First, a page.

Fire Tonight Review

Fire Tonight

When one of the first things a game has you do is rewind a cassette tape with a pencil, you know you’re in for a good time.

I’m talking about Fire Tonight, a game about reuniting lovers across a city that happens to be on fire. It sounds grim, but this is actually a quirky, easy-going puzzle game that focuses itself on the subject of love, not natural disaster. Worry not that an entire city seems to be burning; the pink-purple flames don’t seem to be causing mass devastation – they’re simply there to be a nuisance to you.

There’s a strong 90s vibe at the backbone of Fire Tonight. The game just wouldn’t work in any other era. Protagonists Maya and Devin are out of touch because the fire has taken out some of the city’s power – meaning Maya can’t call Devin from a payphone. It’s an era when there are no mobile phones, instant messages or social media; the only way Maya can see if Devin is okay is to go directly to him. Throw in cassette players, retro games consoles and rollerskates, and you’ve got a true nostalgia trip.

With only eight levels to work your way through, Fire Tonight is a very short game. Depending on how you get on with its puzzles, you’ll be done with it in an hour or two. That isn’t a bad thing – it’s worth every penny of its £4.49 asking price, and it means its mechanics never outstay their welcome.

Fire Tonight

Fire Tonight‘s gameplay is a simple affair; you’ll switch between guiding Maya through the city, and exploring Devin’s apartment. In Devin’s apartment, you’ll simply click around, getting some exposition on his surroundings. There are some nice touches here – like cassettes you can pop in a boombox, and a games console you can interact with. But you’ll need to click on the right thing in order to progress the game, which can be a pain. There’s no indication of what items can be interacted with either, so you’ll find yourself moving a cursor all across the screen as you try to find something.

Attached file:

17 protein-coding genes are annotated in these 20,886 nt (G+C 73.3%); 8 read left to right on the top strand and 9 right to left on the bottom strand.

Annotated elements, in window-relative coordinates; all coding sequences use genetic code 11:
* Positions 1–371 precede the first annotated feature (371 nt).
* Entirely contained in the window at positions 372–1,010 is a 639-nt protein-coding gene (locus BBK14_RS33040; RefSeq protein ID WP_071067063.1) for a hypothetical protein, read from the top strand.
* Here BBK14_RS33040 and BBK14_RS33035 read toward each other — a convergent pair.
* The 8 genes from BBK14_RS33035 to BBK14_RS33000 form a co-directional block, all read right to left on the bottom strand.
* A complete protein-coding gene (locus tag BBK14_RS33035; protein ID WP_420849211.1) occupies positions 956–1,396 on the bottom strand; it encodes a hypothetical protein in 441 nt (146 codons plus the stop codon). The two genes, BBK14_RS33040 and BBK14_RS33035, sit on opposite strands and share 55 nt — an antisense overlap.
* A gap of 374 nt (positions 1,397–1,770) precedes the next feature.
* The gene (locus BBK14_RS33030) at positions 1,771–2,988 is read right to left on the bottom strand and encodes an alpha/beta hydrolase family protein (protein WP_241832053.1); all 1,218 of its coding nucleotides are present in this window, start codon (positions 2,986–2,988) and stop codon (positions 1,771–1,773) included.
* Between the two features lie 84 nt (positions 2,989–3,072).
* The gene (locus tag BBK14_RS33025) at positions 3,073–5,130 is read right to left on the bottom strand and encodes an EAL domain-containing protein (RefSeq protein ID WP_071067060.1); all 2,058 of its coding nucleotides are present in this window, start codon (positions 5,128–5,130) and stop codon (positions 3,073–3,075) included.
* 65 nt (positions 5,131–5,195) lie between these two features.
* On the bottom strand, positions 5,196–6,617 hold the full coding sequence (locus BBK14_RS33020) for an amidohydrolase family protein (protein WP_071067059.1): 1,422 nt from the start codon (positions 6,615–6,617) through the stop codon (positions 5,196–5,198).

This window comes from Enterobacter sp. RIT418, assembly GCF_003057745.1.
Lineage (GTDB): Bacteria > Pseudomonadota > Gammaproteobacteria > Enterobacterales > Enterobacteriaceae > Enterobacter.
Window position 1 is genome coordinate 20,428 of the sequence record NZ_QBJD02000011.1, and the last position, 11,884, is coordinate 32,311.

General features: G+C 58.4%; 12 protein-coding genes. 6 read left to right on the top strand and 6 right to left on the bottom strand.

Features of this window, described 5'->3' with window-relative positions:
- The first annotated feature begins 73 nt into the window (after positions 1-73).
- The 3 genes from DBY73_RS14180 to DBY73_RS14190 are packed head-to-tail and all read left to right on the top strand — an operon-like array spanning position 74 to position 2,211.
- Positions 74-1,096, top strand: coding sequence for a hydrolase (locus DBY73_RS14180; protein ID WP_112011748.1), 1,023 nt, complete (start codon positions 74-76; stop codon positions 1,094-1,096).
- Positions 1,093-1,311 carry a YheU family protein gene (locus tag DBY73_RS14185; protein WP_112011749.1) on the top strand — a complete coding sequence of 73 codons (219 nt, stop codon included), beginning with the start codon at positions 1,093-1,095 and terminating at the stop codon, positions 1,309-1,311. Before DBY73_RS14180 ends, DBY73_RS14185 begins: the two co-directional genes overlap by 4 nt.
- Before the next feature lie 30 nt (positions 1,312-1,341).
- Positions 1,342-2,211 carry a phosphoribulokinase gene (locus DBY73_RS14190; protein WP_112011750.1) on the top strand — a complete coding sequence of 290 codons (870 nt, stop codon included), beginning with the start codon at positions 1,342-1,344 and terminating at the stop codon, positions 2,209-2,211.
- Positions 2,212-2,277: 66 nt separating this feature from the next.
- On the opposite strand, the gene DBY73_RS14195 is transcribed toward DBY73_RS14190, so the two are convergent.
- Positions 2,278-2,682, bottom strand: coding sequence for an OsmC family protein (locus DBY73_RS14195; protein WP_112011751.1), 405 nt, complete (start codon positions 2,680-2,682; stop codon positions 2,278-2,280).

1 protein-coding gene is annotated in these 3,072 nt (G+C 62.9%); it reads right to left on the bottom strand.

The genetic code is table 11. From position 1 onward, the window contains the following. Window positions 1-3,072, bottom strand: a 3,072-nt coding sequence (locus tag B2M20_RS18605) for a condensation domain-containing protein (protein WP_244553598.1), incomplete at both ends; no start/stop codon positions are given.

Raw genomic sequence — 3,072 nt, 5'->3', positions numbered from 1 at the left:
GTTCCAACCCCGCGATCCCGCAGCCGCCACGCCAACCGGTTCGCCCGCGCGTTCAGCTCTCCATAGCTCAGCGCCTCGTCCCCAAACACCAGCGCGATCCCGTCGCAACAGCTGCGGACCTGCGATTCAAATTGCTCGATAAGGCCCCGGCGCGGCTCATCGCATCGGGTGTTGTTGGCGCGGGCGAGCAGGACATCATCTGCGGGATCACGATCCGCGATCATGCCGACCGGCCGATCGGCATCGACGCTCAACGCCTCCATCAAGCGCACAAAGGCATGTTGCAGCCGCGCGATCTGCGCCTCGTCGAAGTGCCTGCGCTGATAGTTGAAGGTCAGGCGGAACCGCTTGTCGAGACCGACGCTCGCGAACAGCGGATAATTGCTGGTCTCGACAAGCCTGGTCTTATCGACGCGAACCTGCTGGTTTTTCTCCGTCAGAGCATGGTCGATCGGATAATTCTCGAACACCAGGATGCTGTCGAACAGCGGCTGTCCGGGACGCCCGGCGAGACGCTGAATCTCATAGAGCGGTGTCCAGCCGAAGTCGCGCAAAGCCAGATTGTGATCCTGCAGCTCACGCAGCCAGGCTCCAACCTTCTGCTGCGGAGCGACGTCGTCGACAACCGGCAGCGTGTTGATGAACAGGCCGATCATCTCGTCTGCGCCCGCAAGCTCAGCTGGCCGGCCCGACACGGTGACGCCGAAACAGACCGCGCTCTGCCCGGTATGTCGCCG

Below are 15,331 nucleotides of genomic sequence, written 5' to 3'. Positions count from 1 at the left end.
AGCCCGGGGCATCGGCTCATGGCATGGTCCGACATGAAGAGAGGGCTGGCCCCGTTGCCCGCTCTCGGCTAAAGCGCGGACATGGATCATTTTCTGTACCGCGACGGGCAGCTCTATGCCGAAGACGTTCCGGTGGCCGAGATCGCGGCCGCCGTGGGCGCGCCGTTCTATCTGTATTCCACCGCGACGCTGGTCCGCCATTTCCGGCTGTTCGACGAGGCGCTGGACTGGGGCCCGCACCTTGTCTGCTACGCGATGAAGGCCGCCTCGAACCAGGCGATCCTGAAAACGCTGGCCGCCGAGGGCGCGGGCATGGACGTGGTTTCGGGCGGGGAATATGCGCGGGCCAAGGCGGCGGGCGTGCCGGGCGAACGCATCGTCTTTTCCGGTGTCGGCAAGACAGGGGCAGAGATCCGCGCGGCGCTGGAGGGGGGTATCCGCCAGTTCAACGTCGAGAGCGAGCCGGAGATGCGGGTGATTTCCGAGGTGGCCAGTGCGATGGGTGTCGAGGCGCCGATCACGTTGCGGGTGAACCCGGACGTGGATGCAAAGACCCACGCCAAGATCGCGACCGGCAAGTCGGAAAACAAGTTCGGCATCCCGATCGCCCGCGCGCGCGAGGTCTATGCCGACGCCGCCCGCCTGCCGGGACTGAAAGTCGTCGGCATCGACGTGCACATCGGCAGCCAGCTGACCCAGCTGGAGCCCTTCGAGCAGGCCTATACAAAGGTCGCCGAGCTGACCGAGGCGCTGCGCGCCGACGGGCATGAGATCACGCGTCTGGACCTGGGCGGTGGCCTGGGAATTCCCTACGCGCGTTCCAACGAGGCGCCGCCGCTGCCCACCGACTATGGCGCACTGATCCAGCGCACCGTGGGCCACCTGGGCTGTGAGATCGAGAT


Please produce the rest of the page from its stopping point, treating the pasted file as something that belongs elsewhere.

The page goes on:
But Devin’s sections never last more than a few minutes. The meat of the game is spent with Maya. Her levels are maze like as you make your way through streets and buildings, avoiding blockades of purple flames that stand in your way. You’ll need to find keys in order to progress, and there’s a small amount of stealth work involved early on as you try to get past security guards. There’s nothing too taxing though; had Fire Tonight been any longer, these puzzles may well have become a little stale. As it is, Maya and Devin reunite at just the right moment to ensure the experience stays short and sweet.

Fire Tonight

No better words can sum up Fire Tonight than ‘short and sweet’. It’s over before you know it, but for its low asking price, it packs in just the right amount of puzzles, nostalgia and heartening narrative. Add to that a rocking soundtrack and a wonderful art style, and you’ve got a great little package.

Fire Tonight Review: GameSpew’s Score

This review of Fire Tonight is based on the Nintendo Switch version, via a code provided by the publisher. It’s available on PC and Switch.